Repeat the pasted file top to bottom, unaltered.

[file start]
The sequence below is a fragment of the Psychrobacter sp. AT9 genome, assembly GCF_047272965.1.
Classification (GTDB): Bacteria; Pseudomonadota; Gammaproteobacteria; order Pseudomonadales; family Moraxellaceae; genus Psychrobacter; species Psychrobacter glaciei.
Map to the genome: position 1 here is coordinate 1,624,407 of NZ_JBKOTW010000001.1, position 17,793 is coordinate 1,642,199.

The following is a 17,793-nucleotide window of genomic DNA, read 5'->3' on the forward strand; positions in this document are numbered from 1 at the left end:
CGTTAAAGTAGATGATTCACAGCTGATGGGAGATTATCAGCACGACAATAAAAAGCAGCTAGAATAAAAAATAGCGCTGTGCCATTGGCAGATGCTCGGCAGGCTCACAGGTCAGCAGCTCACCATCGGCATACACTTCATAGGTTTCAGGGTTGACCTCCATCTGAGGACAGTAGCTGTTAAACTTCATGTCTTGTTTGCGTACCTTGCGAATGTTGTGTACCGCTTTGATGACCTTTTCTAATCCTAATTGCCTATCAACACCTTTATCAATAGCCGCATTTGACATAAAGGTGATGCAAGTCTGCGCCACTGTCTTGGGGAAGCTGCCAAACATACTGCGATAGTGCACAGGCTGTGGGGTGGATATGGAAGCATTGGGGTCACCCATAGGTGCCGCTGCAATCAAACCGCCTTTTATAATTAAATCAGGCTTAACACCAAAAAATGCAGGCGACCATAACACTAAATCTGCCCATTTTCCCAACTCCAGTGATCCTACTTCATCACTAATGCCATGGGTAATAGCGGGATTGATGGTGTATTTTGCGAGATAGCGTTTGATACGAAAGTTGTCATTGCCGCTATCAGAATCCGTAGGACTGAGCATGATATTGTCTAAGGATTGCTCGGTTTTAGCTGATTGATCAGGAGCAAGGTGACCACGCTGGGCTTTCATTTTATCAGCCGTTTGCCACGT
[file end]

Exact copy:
The sequence below is a fragment of the Psychrobacter sp. AT9 genome, assembly GCF_047272965.1.
Classification (GTDB): Bacteria; Pseudomonadota; Gammaproteobacteria; order Pseudomonadales; family Moraxellaceae; genus Psychrobacter; species Psychrobacter glaciei.
Map to the genome: position 1 here is coordinate 1,624,407 of NZ_JBKOTW010000001.1, position 17,793 is coordinate 1,642,199.

The following is a 17,793-nucleotide window of genomic DNA, read 5'->3' on the forward strand; positions in this document are numbered from 1 at the left end:
CGTTAAAGTAGATGATTCACAGCTGATGGGAGATTATCAGCACGACAATAAAAAGCAGCTAGAATAAAAAATAGCGCTGTGCCATTGGCAGATGCTCGGCAGGCTCACAGGTCAGCAGCTCACCATCGGCATACACTTCATAGGTTTCAGGGTTGACCTCCATCTGAGGACAGTAGCTGTTAAACTTCATGTCTTGTTTGCGTACCTTGCGAATGTTGTGTACCGCTTTGATGACCTTTTCTAATCCTAATTGCCTATCAACACCTTTATCAATAGCCGCATTTGACATAAAGGTGATGCAAGTCTGCGCCACTGTCTTGGGGAAGCTGCCAAACATACTGCGATAGTGCACAGGCTGTGGGGTGGATATGGAAGCATTGGGGTCACCCATAGGTGCCGCTGCAATCAAACCGCCTTTTATAATTAAATCAGGCTTAACACCAAAAAATGCAGGCGACCATAACACTAAATCTGCCCATTTTCCCAACTCCAGTGATCCTACTTCATCACTAATGCCATGGGTAATAGCGGGATTGATGGTGTATTTTGCGAGATAGCGTTTGATACGAAAGTTGTCATTGCCGCTATCAGAATCCGTAGGACTGAGCATGATATTGTCTAAGGATTGCTCGGTTTTAGCTGATTGATCAGGAGCAAGGTGACCACGCTGGGCTTTCATTTTATCAGCCGTTTGCCACGT